Canadian Association of Occupational Therapists

How does occupational therapy help?

Occupational therapy provides the skills for the job of living to help people lead productive and satisfying lives.

Occupational therapists consider occupation to be everything people do to occupy themselves, including looking after themselves (self-care), enjoying life (leisure), and contributing to the social and economic fabric of their communities (work/productivity).

Occupational therapy works to break down the barriers which impede individuals in their everyday activities. Occupational therapists examine not only the physical effects of an injury or disease, but also address the psycho-social, community and environmental factors that influence function.

To begin, an occupational therapist will try to find out why you cannot do what you would like or need to do…

Depending on your situation, an occupational therapists may check:

  • what you can and cannot do physically (this includes your strength, coordination, balance, or other physical abilities)
  • what you can and cannot do mentally (your memory, organization skills, coping strategies, or other mental abilities)
  • what materials you use to participate in the occupation (for example, work tools, furniture, cooking utensils, clothes, or other materials)
  • the social and emotional support available to you in your home, school, work and community
  • the physical setup of your house, school, classroom, work place, community, or other environment

Many occupational therapists use the Canadian Occupational Performance Measure (COPM) which measures change in your ability to perform occupations over a period time. It measures how important the activity is to you and how satisfied you are with your performance in it. Read more about the COPM.

Depending on what the problem is, the occupational therapist can help you to solve it by:

1. helping you overcome your disability
2. adapting the material or equipment you use, or
3. recommending changes to the environments where you do your occupations

Many occupational therapists also work to prevent injuries by using strategies #2 (adapting the material or equipment you use) and #3 (recommending changes to the environments where you do your occupations).

1. Helping you overcome your disability

An occupational therapist may help you overcome your disability by:

A. Educating or instructing you on how to do things with the abilities you have

Some examples:

  • how to remember things when your memory is poor
  • how to dress or cook using one arm
  • how to manage your time and money
  • how to use public transit when you are having problems
  • how to get around in your community, while using a wheelchair
  • how to manage your stressors
  • how to advocate for an integrative community

B. Suggesting activities that will help you improve or maintain the abilities you have or are weak in.

Some examples:

improving your coping strategies
increasing your strength
increasing your confidence and belief in yourself
increasing your coordination
improving your concentration
minimizing or preventing deformity of your hands after an injury

2. Adapting the Materials You Use

The occupational therapist may adapt the materials you use in the occupations you want to do by making or recommending:

A. Changes in the things you use around the house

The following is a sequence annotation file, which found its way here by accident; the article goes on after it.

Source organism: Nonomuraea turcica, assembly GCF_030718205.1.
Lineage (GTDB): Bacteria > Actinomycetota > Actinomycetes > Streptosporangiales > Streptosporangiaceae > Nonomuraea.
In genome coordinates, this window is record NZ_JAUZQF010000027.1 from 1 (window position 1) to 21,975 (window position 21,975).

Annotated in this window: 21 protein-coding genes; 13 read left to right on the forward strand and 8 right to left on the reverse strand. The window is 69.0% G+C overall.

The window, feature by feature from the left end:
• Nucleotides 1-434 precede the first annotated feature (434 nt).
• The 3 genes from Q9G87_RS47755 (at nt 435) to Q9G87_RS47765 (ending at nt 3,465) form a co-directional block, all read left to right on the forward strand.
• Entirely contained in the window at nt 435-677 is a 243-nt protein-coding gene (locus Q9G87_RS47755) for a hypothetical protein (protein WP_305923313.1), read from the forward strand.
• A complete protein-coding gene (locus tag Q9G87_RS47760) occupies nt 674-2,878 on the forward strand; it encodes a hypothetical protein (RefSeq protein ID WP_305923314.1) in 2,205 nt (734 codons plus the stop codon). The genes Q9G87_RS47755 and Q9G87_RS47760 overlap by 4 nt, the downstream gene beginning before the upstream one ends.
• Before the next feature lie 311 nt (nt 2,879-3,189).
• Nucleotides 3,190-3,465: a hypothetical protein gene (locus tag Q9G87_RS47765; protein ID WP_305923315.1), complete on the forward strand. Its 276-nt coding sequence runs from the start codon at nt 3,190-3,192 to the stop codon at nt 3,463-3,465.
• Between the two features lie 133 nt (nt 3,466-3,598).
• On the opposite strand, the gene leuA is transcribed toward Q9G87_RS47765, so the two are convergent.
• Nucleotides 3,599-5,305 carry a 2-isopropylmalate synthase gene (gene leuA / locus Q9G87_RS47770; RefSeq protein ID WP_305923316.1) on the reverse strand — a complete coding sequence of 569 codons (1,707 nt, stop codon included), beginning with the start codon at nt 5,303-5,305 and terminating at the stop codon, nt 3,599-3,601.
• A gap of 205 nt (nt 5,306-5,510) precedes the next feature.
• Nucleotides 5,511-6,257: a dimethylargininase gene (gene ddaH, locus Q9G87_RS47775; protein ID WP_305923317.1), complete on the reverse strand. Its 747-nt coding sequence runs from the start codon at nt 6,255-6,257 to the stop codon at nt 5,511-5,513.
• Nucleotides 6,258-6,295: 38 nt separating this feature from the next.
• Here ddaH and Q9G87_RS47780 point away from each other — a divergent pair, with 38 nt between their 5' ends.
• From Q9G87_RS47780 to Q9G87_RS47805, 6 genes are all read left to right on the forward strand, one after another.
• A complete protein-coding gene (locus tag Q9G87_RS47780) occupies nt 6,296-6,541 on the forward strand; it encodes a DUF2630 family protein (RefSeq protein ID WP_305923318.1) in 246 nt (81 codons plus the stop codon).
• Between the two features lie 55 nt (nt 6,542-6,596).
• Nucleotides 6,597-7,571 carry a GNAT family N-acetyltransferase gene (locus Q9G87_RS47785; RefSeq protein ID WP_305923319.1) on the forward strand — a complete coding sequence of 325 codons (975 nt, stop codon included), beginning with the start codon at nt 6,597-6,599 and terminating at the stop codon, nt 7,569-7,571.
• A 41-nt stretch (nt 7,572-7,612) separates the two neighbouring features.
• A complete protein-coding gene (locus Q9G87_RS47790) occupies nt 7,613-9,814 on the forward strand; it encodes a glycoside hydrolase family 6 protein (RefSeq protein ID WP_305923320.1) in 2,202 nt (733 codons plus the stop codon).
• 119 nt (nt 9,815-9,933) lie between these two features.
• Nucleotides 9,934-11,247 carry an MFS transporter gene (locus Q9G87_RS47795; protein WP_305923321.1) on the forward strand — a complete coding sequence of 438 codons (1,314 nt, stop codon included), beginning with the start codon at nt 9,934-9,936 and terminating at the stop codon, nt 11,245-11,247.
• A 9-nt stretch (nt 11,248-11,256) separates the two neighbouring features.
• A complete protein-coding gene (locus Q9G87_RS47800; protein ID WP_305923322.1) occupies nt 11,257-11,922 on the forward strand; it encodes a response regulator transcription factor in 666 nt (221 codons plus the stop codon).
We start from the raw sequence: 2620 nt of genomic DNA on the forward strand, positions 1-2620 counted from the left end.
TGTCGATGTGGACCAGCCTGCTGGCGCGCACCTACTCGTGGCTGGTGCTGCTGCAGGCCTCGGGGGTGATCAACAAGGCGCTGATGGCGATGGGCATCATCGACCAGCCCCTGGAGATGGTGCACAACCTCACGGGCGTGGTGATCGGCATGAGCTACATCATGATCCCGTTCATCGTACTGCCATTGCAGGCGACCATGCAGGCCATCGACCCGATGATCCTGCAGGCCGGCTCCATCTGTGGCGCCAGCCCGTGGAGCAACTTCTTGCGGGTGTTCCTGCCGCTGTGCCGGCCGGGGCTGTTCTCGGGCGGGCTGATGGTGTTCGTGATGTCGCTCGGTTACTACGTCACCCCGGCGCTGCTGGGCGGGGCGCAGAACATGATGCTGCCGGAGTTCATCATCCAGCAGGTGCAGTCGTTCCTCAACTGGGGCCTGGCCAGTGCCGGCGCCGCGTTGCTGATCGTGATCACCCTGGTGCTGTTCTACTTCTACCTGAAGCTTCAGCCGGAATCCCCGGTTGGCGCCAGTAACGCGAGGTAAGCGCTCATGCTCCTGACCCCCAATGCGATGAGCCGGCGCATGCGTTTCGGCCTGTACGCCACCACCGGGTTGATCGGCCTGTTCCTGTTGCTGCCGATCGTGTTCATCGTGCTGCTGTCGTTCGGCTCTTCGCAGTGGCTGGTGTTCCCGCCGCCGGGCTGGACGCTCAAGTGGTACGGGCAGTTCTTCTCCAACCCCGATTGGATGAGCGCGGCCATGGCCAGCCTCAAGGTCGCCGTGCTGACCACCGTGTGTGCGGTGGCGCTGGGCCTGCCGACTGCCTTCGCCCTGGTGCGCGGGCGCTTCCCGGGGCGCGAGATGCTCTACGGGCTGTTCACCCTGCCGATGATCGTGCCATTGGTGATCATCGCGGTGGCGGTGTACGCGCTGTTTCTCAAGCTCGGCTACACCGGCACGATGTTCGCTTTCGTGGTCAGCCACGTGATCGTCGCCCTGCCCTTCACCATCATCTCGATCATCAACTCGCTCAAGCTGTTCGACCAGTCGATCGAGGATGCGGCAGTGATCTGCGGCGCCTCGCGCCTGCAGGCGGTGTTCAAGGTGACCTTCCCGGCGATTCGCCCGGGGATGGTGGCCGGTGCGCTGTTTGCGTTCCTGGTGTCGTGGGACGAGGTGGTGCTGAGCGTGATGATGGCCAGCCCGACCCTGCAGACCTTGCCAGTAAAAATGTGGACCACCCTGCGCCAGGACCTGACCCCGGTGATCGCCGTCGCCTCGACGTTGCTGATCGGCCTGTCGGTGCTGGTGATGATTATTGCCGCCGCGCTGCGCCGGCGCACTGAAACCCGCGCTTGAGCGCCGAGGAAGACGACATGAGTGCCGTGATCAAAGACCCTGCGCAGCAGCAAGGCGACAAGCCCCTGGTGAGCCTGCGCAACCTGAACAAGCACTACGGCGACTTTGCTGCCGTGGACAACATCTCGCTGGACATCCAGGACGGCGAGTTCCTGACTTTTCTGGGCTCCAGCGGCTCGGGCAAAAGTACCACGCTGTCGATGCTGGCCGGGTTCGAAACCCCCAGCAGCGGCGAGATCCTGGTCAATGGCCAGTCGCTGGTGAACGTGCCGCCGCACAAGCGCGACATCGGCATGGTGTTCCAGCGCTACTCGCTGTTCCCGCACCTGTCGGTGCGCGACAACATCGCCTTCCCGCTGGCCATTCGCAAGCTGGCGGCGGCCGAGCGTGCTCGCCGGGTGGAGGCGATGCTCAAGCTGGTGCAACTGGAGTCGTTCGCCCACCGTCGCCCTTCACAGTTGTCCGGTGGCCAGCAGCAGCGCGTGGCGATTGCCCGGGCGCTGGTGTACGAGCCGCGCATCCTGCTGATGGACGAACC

Some examples:

  • large push buttons on your telephone
  • can opener that can be used with only one hand
  • special key holder to make turning keys easier

B. Changes in the things you use in sports leisure, or recreation

Some examples:

  • a playing cards holder
  • a grasping cuff to help you hold a pool cue or a racquet
  • a knitting needle holder
  • wrist stabilizer

C. Changes in the things you use at work or school

Some examples:

  • a special chair to help you sit up straight
  • self-opening scissors
  • special hammers and other tools that are easier to use and prevent injury to hands and back
  • writing boards to help keep paper still

D. Changes in the things you use to take care of yourself

Some examples:

  • clothes with velcro ties
  • equipment that helps you put on your socks or stockings
  • built up handles on toothbrushes, forks, spoons, or knives to help you hold them
  • special bath or toilet seats
  • long handled and curved brushes for hair and bath

E. Changes in the things you use to get from place to place

Some examples:

  • recommend wheelchairs 
  • special seating and positioning for chairs to help sit right 
  • car modifications such as one-handed steering wheels or hand operated accelerators/brakes 
  • bicycles/tricycles modifications such as foot straps for pedals or seat support

3. Recommending Changes to the Environments Where You Do Your Occupations

A. Recommending changes to the physical layout of your work place, home, or school

Some examples:

  • wheelchair ramps
  • widening doorways
  • lowering/raising desk tops, counter tops, or cupboards
  • reorganization of living space

B. Recommending and finding out about the support in your community

Some examples:

  • self-help groups
  • community recreational programs
  • specialized public transportation
  • funding agencies for transportation needs, special equipment such as wheelchairs, bath seats, or specialized computer equipment

C. Working with the people in your community by

  • providing education about a disability to the family, teachers, parish members, employers, or employees

D. Working with the goverment to encourage people to stay healthy

Some examples:

  • request funding for special equipment
  • request funding for programs such as exercise programs for Seniors, or a work training program for people with physical or mental disabilities
  • respond to legislation that may affect your health care
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